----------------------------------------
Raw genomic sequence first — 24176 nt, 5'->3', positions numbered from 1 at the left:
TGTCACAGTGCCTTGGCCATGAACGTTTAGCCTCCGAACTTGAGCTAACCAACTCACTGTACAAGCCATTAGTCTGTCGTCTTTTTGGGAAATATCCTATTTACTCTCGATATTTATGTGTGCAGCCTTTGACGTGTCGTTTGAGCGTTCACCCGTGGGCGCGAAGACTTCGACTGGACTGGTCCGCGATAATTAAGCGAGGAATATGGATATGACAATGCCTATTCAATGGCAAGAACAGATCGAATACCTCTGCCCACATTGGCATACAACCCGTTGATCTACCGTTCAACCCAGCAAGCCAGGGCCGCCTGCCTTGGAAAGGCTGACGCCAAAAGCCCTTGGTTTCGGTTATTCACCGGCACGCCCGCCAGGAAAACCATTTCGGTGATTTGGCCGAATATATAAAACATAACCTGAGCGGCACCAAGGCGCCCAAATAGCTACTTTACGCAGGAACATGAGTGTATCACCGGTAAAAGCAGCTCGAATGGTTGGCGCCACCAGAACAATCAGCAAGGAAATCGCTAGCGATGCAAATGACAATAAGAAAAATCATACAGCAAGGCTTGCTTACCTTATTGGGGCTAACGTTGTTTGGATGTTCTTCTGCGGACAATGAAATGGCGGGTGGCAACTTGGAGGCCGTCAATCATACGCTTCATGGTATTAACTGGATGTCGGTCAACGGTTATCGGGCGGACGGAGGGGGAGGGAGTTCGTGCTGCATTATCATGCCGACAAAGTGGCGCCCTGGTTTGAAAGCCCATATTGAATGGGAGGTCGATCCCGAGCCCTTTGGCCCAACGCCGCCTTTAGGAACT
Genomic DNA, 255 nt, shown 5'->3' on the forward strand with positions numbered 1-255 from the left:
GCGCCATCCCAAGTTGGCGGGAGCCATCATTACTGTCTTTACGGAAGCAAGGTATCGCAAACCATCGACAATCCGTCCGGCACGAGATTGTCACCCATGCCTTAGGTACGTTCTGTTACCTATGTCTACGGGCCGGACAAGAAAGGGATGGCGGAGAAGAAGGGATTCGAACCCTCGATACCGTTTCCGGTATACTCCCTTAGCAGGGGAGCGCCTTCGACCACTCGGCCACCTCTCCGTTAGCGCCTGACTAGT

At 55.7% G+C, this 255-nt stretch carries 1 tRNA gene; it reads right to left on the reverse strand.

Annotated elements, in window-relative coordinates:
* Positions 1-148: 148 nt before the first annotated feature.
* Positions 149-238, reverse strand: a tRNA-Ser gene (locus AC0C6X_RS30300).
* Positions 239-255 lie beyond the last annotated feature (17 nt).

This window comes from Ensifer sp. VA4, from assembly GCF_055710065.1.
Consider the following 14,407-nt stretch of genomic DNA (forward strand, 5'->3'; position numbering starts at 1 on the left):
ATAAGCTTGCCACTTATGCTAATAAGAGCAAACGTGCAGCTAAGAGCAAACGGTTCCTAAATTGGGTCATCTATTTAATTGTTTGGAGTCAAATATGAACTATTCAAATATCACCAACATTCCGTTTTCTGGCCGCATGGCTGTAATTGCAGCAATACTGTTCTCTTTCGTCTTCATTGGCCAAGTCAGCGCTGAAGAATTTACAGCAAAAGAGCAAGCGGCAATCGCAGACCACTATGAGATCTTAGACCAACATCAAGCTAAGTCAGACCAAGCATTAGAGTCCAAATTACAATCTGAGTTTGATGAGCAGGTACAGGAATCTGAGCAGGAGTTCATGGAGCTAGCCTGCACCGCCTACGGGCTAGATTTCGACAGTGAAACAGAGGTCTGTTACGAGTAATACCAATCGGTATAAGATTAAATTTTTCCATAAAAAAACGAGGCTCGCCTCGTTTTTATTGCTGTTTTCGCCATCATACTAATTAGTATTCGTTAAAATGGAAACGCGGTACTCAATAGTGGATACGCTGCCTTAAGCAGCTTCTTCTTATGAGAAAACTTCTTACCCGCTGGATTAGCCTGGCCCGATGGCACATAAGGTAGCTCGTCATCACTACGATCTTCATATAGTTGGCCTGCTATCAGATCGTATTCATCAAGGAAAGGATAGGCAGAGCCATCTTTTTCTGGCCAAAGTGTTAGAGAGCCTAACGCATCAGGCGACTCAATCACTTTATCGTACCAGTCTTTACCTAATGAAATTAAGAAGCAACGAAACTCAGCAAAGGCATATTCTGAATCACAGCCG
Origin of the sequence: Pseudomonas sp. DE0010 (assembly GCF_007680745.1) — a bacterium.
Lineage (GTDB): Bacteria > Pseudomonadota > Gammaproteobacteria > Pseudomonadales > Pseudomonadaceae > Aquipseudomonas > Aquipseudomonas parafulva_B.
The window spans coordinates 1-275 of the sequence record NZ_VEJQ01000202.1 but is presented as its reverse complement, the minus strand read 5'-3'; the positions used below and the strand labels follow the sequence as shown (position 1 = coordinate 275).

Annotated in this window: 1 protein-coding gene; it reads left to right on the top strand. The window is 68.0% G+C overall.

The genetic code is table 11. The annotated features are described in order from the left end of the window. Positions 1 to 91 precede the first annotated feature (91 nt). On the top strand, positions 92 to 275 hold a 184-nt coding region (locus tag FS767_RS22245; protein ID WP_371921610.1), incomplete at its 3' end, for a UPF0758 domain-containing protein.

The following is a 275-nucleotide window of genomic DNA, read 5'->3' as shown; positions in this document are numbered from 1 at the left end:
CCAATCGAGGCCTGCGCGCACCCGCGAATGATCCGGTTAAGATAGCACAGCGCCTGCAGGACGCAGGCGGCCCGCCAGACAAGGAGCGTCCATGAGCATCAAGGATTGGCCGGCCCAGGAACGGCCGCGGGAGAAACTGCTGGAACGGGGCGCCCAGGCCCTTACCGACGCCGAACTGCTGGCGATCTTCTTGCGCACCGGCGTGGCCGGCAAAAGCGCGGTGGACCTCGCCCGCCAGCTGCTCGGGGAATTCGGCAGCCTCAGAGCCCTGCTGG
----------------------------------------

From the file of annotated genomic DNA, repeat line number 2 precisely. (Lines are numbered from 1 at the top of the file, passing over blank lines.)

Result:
TGTCACAGTGCCTTGGCCATGAACGTTTAGCCTCCGAACTTGAGCTAACCAACTCACTGTACAAGCCATTAGTCTGTCGTCTTTTTGGGAAATATCCTATTTACTCTCGATATTTATGTGTGCAGCCTTTGACGTGTCGTTTGAGCGTTCACCCGTGGGCGCGAAGACTTCGACTGGACTGGTCCGCGATAATTAAGCGAGGAATATGGATATGACAATGCCTATTCAATGGCAAGAACAGATCGAATACCTCTGCCCACATTGGCATACAACCCGTTGATCTACCGTTCAACCCAGCAAGCCAGGGCCGCCTGCCTTGGAAAGGCTGACGCCAAAAGCCCTTGGTTTCGGTTATTCACCGGCACGCCCGCCAGGAAAACCATTTCGGTGATTTGGCCGAATATATAAAACATAACCTGAGCGGCACCAAGGCGCCCAAATAGCTACTTTACGCAGGAACATGAGTGTATCACCGGTAAAAGCAGCTCGAATGGTTGGCGCCACCAGAACAATCAGCAAGGAAATCGCTAGCGATGCAAATGACAATAAGAAAAATCATACAGCAAGGCTTGCTTACCTTATTGGGGCTAACGTTGTTTGGATGTTCTTCTGCGGACAATGAAATGGCGGGTGGCAACTTGGAGGCCGTCAATCATACGCTTCATGGTATTAACTGGATGTCGGTCAACGGTTATCGGGCGGACGGAGGGGGAGGGAGTTCGTGCTGCATTATCATGCCGACAAAGTGGCGCCCTGGTTTGAAAGCCCATATTGAATGGGAGGTCGATCCCGAGCCCTTTGGCCCAACGCCGCCTTTAGGAACT